Turkey inaugurates first state - built church: “We are very happy”

“The solidarity shown today is very important”, said President Erdogan at the inauguration of the Syriac Orthodox church. Turkish Christians still face restrictions of their religious freedom.

Evangelical Focus

Protestante Digital · ISTANBUL · 03 NOVEMBER 2023 · 16:35 CET

Main façade of the Syriac Orthodox Mor Efrem Church in Istanbul. / <a target="_blank" href="https://haber.sat7turk.com/">SAT 7 Tütk</a>,
Main façade of the Syriac Orthodox Mor Efrem Church in Istanbul. / SAT 7 Tütk

The Mor Efrem Syriac Orthodox Church building in Istanbul has already made history as the first Christian place of worship to be built entirely with state funding in the 100 years of modern Turkey, the secular state that emerged after the fall of the Ottoman empire.

At the opening ceremony of the building, which can accommodate up to 750 people, Turkish President Recep Tayyip Erdogan turned the attention to the conflict between Israel and Hamas in the Middle East.

"We are seeing big problems today across many parts of the world […] but I find it very important the solidarity shown here today", said Erdogan.

The construction work began in 2019 and the project also aimed to highlight Istanbul's Syriac Christian community of around 17,000 people.

The roots of these Christians in Turkey date back to the 1st century AD in the southeastern region of Turkey that extends into Syria and Iraq. The main church of the community moved from the Turkish city of Mardin to Damascus in 1932.

"We always protect the oppressed against the oppressor. That is our duty", pointed out the Turkish president.


Religious freedom promotion or political strategy?

The inauguration of the building comes barely three years after the international uproar caused by the transformation of the Hagia Sophia church-museum into a mosque by President Erdogan in July 2020.

Even UNESCO came out publicly against the Turkish government and judicial system's decision, stating that "states have an obligation to ensure that modifications do not affect the outstanding universal value of inscribed sites on their territories".

But the controversy only increased when a month later, in August 2020, Erdogan's government announced that it was also converting the iconic basilica of St Saviour's Basilica in Cora into a mosque.

Not even a year had passed when in June 2021 Erdogan inaugurated a new mosque located in Istanbul's central Taksim Square, with capacity for 2,500 people inside and 4,000. "Our mosque already occupies a prominent place among the symbols of the city", the Turkish president said then.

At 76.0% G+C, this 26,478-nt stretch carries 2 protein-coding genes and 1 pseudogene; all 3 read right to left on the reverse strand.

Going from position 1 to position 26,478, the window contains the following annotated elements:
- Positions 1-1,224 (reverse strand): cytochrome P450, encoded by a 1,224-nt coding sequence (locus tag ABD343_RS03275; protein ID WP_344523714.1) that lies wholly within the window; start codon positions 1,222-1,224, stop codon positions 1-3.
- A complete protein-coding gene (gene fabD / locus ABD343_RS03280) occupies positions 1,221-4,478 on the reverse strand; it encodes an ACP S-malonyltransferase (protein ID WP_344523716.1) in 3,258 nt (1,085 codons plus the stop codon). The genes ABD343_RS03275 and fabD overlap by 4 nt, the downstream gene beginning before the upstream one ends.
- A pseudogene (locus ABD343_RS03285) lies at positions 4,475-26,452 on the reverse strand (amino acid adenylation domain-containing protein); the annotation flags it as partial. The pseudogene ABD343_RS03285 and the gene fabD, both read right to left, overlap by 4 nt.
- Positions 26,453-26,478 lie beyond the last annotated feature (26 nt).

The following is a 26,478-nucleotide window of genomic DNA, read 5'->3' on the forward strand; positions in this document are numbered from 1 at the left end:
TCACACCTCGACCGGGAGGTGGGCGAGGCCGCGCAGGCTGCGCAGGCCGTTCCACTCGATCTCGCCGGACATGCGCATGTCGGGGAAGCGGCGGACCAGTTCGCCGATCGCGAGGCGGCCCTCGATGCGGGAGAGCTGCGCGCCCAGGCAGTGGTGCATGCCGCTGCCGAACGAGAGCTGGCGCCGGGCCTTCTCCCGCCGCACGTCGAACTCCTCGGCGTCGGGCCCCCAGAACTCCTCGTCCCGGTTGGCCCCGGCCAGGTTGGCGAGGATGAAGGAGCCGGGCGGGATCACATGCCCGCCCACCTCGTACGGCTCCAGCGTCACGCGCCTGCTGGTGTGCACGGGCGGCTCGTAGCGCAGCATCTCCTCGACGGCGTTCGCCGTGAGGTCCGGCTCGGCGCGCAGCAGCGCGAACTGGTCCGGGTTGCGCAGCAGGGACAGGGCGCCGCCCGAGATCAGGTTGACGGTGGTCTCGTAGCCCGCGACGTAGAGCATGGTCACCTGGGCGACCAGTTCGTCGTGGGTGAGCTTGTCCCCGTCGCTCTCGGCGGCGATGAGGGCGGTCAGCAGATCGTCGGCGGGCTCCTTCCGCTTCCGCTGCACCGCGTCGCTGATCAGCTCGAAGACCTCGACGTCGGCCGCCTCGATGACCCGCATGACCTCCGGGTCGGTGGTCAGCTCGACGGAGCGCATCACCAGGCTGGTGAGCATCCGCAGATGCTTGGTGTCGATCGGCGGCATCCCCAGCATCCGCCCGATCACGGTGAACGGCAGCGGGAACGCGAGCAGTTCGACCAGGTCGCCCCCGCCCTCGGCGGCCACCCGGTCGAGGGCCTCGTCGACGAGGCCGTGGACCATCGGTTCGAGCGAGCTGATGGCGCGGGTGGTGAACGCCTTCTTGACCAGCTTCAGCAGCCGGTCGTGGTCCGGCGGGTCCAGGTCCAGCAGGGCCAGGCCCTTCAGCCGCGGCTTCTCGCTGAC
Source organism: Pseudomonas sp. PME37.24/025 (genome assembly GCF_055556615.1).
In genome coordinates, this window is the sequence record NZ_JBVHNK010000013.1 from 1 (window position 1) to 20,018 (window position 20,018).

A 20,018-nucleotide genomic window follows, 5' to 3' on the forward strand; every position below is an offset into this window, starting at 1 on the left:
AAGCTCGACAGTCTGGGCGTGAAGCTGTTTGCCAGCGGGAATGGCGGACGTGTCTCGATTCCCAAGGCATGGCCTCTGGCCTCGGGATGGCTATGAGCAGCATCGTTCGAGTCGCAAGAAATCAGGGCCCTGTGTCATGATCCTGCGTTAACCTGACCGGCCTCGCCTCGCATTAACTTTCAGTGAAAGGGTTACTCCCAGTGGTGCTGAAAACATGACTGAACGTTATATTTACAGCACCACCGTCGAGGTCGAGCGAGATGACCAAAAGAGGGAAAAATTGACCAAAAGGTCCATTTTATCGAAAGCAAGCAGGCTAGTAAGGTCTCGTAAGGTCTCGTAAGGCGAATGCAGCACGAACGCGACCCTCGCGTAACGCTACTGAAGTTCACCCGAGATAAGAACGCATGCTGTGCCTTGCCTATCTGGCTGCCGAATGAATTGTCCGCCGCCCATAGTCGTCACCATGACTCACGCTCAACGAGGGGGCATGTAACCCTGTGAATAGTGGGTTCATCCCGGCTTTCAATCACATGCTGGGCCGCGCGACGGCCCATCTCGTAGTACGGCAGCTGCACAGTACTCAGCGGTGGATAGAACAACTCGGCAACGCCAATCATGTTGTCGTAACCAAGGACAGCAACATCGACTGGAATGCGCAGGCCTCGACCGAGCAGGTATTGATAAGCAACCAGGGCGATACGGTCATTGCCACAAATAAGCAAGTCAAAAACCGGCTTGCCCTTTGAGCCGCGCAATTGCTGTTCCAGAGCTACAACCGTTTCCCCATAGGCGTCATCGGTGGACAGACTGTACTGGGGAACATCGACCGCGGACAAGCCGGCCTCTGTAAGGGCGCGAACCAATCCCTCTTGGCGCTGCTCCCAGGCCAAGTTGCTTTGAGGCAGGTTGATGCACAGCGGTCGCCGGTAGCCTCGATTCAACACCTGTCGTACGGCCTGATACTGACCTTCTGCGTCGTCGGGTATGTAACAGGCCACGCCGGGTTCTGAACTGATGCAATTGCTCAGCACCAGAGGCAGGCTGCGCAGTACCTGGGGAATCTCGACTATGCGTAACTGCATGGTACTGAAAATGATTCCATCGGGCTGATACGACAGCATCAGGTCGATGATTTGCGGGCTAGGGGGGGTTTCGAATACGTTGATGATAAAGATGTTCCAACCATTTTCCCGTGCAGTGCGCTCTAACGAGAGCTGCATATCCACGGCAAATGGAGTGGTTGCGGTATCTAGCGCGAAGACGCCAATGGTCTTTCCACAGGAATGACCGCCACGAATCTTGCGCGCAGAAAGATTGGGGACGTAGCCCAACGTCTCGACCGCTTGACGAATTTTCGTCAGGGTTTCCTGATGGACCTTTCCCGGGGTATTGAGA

Erdogan claimed that since his party came to power in 2002, about 20 church buildings have been restored in Turkey. "We have penned a love letter to every individual of our nation, without any distinction of origin or religion," he said on the eve of the first round of the presidential elections in May, which he won.


“We are very happy”

The Syriac Orthodox community say they are "very happy" about their new church, which "is the first newly built church to open its doors since the founding of the Turkish Republic", the leader of the Syriac Christians, Sait Susin, explained to  AFP.

Until now, Susin told the Anadolu news agency, "they were built without official permission. It is the first time a church has been officially built. This gives us great pride". The building cost $4 million.

Earlier, in statements to Daily Sabah, Susin had pointed out that behind the Mor Efrem church there was a whole process of work to "eliminate differences".

The structure is divided between a first floor, which houses a cultural hall for ceremonies such as baptisms, funerals and weddings, and a main ground floor for prayers and rituals, which also has a room for the bishop, rooms for guests and even a parking.


Difficulties for religious minorities in Turkey
Despite the building of this church, the Turkish government has put many difficulties to the work of Christians in the country, expelling at least 60 pastors and Christian workers and putting them on a black list without explanation, so that they can no longer re-enter in Turkey.

Protestants are also concerned because foreign Christian workers are also banned, and denounce problems with their places of worship, and increased hate speech towards them on social media.

The World Evangelical Alliance (WEA) also denounced at the UN Human Rights Committee that Christians and other religious minorities in Turkey have to usually deal with restrictions of their religious freedom.

Published in: Evangelical Focus - europe - Turkey inaugurates first state - built church: “We are very happy”

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